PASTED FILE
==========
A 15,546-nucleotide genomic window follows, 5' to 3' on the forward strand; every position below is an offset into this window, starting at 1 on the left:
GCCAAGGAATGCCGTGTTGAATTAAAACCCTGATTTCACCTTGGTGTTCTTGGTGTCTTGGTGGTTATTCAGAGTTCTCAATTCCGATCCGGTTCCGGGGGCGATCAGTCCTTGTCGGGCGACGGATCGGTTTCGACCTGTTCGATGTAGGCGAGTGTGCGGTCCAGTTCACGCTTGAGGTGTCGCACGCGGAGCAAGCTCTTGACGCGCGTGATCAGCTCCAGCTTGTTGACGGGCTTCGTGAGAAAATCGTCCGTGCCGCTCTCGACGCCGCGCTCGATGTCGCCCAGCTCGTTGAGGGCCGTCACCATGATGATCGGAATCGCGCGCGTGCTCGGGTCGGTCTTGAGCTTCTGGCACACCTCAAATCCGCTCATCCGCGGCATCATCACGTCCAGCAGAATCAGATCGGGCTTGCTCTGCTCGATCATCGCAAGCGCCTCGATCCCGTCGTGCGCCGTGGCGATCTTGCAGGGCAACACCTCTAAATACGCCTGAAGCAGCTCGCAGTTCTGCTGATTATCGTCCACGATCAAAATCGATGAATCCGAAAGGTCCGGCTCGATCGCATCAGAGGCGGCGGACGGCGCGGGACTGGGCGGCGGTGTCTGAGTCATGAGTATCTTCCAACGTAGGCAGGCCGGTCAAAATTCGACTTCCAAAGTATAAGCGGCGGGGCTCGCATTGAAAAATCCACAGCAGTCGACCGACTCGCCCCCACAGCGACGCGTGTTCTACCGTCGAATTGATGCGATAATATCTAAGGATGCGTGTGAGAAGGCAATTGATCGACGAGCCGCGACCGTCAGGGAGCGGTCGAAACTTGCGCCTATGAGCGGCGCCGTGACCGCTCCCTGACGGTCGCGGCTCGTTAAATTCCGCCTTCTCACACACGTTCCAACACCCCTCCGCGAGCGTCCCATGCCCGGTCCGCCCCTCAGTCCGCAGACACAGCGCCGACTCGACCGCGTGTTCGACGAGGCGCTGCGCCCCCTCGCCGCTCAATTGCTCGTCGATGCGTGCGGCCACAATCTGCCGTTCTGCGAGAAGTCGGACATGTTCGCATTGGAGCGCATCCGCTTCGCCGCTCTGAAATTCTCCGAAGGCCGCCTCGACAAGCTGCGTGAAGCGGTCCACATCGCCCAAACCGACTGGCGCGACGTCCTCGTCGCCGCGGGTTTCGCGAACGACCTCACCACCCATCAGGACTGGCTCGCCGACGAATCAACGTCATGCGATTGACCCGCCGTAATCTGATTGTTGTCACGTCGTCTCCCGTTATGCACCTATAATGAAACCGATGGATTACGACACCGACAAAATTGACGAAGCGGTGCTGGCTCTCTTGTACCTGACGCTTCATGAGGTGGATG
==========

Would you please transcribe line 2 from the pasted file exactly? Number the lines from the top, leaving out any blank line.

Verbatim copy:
GCCAAGGAATGCCGTGTTGAATTAAAACCCTGATTTCACCTTGGTGTTCTTGGTGTCTTGGTGGTTATTCAGAGTTCTCAATTCCGATCCGGTTCCGGGGGCGATCAGTCCTTGTCGGGCGACGGATCGGTTTCGACCTGTTCGATGTAGGCGAGTGTGCGGTCCAGTTCACGCTTGAGGTGTCGCACGCGGAGCAAGCTCTTGACGCGCGTGATCAGCTCCAGCTTGTTGACGGGCTTCGTGAGAAAATCGTCCGTGCCGCTCTCGACGCCGCGCTCGATGTCGCCCAGCTCGTTGAGGGCCGTCACCATGATGATCGGAATCGCGCGCGTGCTCGGGTCGGTCTTGAGCTTCTGGCACACCTCAAATCCGCTCATCCGCGGCATCATCACGTCCAGCAGAATCAGATCGGGCTTGCTCTGCTCGATCATCGCAAGCGCCTCGATCCCGTCGTGCGCCGTGGCGATCTTGCAGGGCAACACCTCTAAATACGCCTGAAGCAGCTCGCAGTTCTGCTGATTATCGTCCACGATCAAAATCGATGAATCCGAAAGGTCCGGCTCGATCGCATCAGAGGCGGCGGACGGCGCGGGACTGGGCGGCGGTGTCTGAGTCATGAGTATCTTCCAACGTAGGCAGGCCGGTCAAAATTCGACTTCCAAAGTATAAGCGGCGGGGCTCGCATTGAAAAATCCACAGCAGTCGACCGACTCGCCCCCACAGCGACGCGTGTTCTACCGTCGAATTGATGCGATAATATCTAAGGATGCGTGTGAGAAGGCAATTGATCGACGAGCCGCGACCGTCAGGGAGCGGTCGAAACTTGCGCCTATGAGCGGCGCCGTGACCGCTCCCTGACGGTCGCGGCTCGTTAAATTCCGCCTTCTCACACACGTTCCAACACCCCTCCGCGAGCGTCCCATGCCCGGTCCGCCCCTCAGTCCGCAGACACAGCGCCGACTCGACCGCGTGTTCGACGAGGCGCTGCGCCCCCTCGCCGCTCAATTGCTCGTCGATGCGTGCGGCCACAATCTGCCGTTCTGCGAGAAGTCGGACATGTTCGCATTGGAGCGCATCCGCTTCGCCGCTCTGAAATTCTCCGAAGGCCGCCTCGACAAGCTGCGTGAAGCGGTCCACATCGCCCAAACCGACTGGCGCGACGTCCTCGTCGCCGCGGGTTTCGCGAACGACCTCACCACCCATCAGGACTGGCTCGCCGACGAATCAACGTCATGCGATTGACCCGCCGTAATCTGATTGTTGTCACGTCGTCTCCCGTTATGCACCTATAATGAAACCGATGGATTACGACACCGACAAAATTGACGAAGCGGTGCTGGCTCTCTTGTACCTGACGCTTCATGAGGTGGATG